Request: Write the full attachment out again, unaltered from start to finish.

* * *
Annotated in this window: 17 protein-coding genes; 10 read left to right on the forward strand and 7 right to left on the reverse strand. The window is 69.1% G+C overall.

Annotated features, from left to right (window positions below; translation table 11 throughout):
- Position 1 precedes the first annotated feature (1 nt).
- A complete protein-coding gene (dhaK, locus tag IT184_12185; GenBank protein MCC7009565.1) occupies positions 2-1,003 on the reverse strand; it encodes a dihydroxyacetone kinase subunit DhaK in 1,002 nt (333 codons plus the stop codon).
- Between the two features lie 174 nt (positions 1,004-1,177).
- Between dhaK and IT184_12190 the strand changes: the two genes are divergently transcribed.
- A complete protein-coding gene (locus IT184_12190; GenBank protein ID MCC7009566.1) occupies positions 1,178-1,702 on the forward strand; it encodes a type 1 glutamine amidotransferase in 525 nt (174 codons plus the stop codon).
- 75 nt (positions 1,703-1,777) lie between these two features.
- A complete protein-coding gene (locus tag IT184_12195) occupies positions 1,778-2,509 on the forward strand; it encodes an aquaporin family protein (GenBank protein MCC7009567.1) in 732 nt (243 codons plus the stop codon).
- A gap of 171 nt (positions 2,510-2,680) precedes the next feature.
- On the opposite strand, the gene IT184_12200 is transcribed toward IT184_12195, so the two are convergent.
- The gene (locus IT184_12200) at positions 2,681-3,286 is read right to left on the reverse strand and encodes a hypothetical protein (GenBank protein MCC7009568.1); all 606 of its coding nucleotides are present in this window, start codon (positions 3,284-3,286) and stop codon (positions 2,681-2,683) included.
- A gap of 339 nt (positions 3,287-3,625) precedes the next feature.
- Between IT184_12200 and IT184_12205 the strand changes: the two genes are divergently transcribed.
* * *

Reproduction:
Annotated in this window: 17 protein-coding genes; 10 read left to right on the forward strand and 7 right to left on the reverse strand. The window is 69.1% G+C overall.

Annotated features, from left to right (window positions below; translation table 11 throughout):
- Position 1 precedes the first annotated feature (1 nt).
- A complete protein-coding gene (dhaK, locus tag IT184_12185; GenBank protein MCC7009565.1) occupies positions 2-1,003 on the reverse strand; it encodes a dihydroxyacetone kinase subunit DhaK in 1,002 nt (333 codons plus the stop codon).
- Between the two features lie 174 nt (positions 1,004-1,177).
- Between dhaK and IT184_12190 the strand changes: the two genes are divergently transcribed.
- A complete protein-coding gene (locus IT184_12190; GenBank protein ID MCC7009566.1) occupies positions 1,178-1,702 on the forward strand; it encodes a type 1 glutamine amidotransferase in 525 nt (174 codons plus the stop codon).
- 75 nt (positions 1,703-1,777) lie between these two features.
- A complete protein-coding gene (locus tag IT184_12195) occupies positions 1,778-2,509 on the forward strand; it encodes an aquaporin family protein (GenBank protein MCC7009567.1) in 732 nt (243 codons plus the stop codon).
- A gap of 171 nt (positions 2,510-2,680) precedes the next feature.
- On the opposite strand, the gene IT184_12200 is transcribed toward IT184_12195, so the two are convergent.
- The gene (locus IT184_12200) at positions 2,681-3,286 is read right to left on the reverse strand and encodes a hypothetical protein (GenBank protein MCC7009568.1); all 606 of its coding nucleotides are present in this window, start codon (positions 3,284-3,286) and stop codon (positions 2,681-2,683) included.
- A gap of 339 nt (positions 3,287-3,625) precedes the next feature.
- Between IT184_12200 and IT184_12205 the strand changes: the two genes are divergently transcribed.